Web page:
Gerald A. Larue, an ordained minister, scholar and eventual agnostic who, as the first president of the Hemlock Society, was an early and leading advocate of giving the terminally ill the option to end their own lives, died on Sept. 17 in Newport Beach, Calif. He was 98.
His son, David, said the cause was a stroke.
“We had the chance to put him on a ventilator,” David Larue said, “but given that he’s the founding president of the Hemlock Society, I’d discussed that with him and knew that was not what he wanted to do.”
Professor Larue, who joined the religion department at the University of Southern California in 1958, challenged conventions long before he became involved in what is sometimes called the death with dignity movement. His own professors in college nicknamed him Heretic Larue, and he ceased working as a minister in 1953, the year he received his doctorate in theology. Years later, as his studies expanded to include archaeology, he enjoyed trying to debunk biblical stories.
Lazarus rising from the tomb? Professor Larue argued that he might have awakened from a coma. In 1993, he told Time magazine that he had helped stage a hoax involving a fake fragment of Noah’s ark that was central to a film, “The Incredible Discovery of Noah’s Ark,” which was broadcast on CBS. A member of the Skeptics Society, he said he wanted to expose what he called shoddy research by the production company, Sun International Pictures.
Professor Larue, who was born and ordained in Canada, made his way from Christianity to what he called positive humanism and then the free-thought movement. As he put it in a video interview with U.S.C. in 2002, he was trying to answer a question: “How can we enhance the human dimensions that really bind us together, as opposed to the religions or the nationalities that separate us?”
He wrote scores of books and papers, often on sensitive topics. In 1983, he published “Sex and the Bible.” Two years later, he wrote “Euthanasia and Religion.”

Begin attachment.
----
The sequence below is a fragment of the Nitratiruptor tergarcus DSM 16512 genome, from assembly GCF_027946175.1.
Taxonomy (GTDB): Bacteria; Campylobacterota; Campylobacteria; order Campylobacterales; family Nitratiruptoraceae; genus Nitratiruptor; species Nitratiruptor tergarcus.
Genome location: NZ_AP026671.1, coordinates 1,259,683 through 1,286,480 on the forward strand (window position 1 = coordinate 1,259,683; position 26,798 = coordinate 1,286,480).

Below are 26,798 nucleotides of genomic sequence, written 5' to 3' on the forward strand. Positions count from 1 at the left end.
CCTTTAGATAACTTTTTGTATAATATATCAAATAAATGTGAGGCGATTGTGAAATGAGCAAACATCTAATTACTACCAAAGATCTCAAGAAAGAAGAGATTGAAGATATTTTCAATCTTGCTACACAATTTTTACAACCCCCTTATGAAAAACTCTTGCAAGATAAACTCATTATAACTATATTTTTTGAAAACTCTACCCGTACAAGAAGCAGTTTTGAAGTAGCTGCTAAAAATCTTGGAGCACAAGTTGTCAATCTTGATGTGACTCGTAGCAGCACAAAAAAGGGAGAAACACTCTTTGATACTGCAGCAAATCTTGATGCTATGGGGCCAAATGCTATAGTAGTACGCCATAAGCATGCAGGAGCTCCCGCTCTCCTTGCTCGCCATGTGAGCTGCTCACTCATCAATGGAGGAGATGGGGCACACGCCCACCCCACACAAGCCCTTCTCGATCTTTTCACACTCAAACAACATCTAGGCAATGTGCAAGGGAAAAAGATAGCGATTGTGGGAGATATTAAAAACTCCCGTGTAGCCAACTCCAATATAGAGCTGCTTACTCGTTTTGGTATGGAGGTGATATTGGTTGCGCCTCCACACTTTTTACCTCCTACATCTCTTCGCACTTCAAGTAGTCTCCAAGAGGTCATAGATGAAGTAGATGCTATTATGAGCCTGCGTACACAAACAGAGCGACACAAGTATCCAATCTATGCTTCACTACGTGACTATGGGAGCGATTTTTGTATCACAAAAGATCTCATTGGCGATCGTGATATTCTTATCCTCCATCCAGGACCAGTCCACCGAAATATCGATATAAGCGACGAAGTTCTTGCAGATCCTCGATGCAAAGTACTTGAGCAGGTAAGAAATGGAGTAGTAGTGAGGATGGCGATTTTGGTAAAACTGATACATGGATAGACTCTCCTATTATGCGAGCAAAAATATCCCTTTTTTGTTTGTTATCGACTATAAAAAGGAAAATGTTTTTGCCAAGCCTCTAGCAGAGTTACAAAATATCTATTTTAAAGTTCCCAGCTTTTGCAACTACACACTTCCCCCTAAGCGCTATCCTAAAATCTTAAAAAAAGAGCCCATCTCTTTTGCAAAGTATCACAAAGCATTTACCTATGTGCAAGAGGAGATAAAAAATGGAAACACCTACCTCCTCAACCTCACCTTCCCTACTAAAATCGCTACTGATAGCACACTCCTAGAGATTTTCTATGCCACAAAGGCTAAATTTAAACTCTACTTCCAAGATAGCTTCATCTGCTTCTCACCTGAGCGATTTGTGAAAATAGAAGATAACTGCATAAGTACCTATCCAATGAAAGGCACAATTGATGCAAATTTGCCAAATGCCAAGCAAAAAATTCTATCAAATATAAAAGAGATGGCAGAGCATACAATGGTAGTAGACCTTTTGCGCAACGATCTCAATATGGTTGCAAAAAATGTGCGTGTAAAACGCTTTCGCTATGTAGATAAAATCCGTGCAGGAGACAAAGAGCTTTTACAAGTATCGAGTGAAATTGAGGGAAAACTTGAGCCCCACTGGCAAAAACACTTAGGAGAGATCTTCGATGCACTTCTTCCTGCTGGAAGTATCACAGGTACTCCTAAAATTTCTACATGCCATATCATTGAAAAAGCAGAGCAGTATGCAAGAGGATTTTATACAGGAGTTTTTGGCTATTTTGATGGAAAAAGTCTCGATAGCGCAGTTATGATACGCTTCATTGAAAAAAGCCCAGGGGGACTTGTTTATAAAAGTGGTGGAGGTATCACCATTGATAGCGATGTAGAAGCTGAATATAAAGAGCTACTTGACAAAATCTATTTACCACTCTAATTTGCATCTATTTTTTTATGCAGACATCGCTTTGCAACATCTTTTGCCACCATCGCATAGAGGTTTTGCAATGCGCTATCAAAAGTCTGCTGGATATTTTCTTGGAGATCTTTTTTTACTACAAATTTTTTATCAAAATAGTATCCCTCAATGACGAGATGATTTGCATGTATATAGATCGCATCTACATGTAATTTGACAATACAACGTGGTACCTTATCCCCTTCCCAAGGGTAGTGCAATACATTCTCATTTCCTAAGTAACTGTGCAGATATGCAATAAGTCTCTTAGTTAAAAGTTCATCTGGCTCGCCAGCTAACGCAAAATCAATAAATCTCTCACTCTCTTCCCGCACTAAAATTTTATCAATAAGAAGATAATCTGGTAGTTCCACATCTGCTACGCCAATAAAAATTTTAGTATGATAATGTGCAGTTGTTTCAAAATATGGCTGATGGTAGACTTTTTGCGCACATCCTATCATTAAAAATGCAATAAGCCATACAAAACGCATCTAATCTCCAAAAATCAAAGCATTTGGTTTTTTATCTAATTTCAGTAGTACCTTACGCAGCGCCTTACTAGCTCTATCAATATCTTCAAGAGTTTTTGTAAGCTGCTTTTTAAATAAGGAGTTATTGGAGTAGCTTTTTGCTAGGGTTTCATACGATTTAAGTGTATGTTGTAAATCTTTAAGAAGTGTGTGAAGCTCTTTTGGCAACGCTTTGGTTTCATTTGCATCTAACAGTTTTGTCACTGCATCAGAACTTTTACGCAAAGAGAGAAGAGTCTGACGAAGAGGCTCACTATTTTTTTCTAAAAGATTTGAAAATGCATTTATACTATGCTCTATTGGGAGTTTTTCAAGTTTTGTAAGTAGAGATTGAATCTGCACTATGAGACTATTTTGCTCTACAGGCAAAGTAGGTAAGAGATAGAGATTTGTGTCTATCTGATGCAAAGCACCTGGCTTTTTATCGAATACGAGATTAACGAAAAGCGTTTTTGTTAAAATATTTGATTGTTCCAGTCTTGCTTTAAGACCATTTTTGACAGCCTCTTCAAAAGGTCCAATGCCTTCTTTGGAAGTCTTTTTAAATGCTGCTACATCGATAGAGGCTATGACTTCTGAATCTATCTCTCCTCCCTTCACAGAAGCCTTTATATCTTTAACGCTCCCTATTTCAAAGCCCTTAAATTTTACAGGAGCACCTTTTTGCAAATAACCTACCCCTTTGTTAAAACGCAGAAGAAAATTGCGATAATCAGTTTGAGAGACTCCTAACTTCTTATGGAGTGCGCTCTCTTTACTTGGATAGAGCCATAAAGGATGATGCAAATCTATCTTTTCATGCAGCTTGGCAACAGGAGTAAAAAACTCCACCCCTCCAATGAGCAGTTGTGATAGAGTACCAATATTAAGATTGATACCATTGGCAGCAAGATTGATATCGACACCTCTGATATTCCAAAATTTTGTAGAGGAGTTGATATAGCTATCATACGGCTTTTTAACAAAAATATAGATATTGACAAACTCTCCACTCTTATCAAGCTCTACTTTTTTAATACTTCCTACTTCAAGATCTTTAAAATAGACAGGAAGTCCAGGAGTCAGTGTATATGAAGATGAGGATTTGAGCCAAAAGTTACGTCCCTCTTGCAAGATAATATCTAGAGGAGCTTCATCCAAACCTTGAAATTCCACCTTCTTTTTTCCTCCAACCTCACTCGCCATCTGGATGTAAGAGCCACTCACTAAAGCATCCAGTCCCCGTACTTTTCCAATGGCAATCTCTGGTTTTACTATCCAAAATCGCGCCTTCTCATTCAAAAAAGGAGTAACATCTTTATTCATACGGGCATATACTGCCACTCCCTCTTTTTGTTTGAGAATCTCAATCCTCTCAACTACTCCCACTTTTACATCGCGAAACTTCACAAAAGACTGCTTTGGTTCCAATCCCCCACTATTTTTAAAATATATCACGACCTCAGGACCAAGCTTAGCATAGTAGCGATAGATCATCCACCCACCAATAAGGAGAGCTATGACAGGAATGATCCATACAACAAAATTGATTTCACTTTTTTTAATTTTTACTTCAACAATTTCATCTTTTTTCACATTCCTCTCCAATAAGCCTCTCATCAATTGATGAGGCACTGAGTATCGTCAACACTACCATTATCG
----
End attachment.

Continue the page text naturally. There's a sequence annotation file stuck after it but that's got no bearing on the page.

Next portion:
His interest in end-of-life issues began in full in the 1970s. In 1976, he attended a retreat about death and dying with Elisabeth Kübler-Ross, the noted psychiatrist who helped change attitudes about caring for people who are dying. Four years later, he helped found the Hemlock Society with Derek Humphry, a British journalist who had written “Jean’s Way,” a book about his terminally ill wife’s decision to commit suicide in 1975.
Professor Larue served as president of the Hemlock Society for much of the 1980s, a role that drew criticism in some quarters at U.S.C. He retired from the religion department in 1981 and quickly moved to the gerontology department, where he was an adjunct professor.
Among the courses he helped develop was one on death and dying. One of his goals was to confront his young students with the reality and inevitability of death. To do so, he would circulate some of the cremated remains of Herman Harvey, a former psychology professor.
Professor Larue liked to say of his late colleague, “He is still teaching.”
In 2005, a successor to the Hemlock Society called End-of-Life Choices merged with another group to form Compassion & Choices, a leading advocacy group that has fought for the passage of right-to-die legislation in several states.
Gerald Alexander Larue was born on June 20, 1916, in Calgary, Alberta, the oldest son of a salesman who would lose his job during the Depression. Professor Larue attended the University of Alberta at Edmonton, where he received bachelor’s degrees in arts and divinity.
He was ordained as a minister in the United Church of Canada in 1945 and worked as a pastor in a remote area before enrolling in graduate school at the Pacific School of Religion in Berkeley, Calif. He received his doctorate in theology there in 1953.
Before joining U.S.C., he was a member of the National Council of Churches’ Committee on the Use and Understanding of the Bible.
In 2004, he received U.S.C.’s Faculty Lifetime Achievement Award. He was also a visiting professor and lecturer at many other universities and led archaeological expeditions in Israel.
Besides his son, survivors include two grandchildren. Another son, Gerald Jr., died in 2001. Professor Larue’s two marriages ended in divorce.
David Larue said that his father liked religion for all the good it could inspire people to do, but that he was not much for worship and praise — or rigidity.
“He was really trying to define how you can live your life without external laws that were set down thousands of years ago that were in many cases wrong,” he said.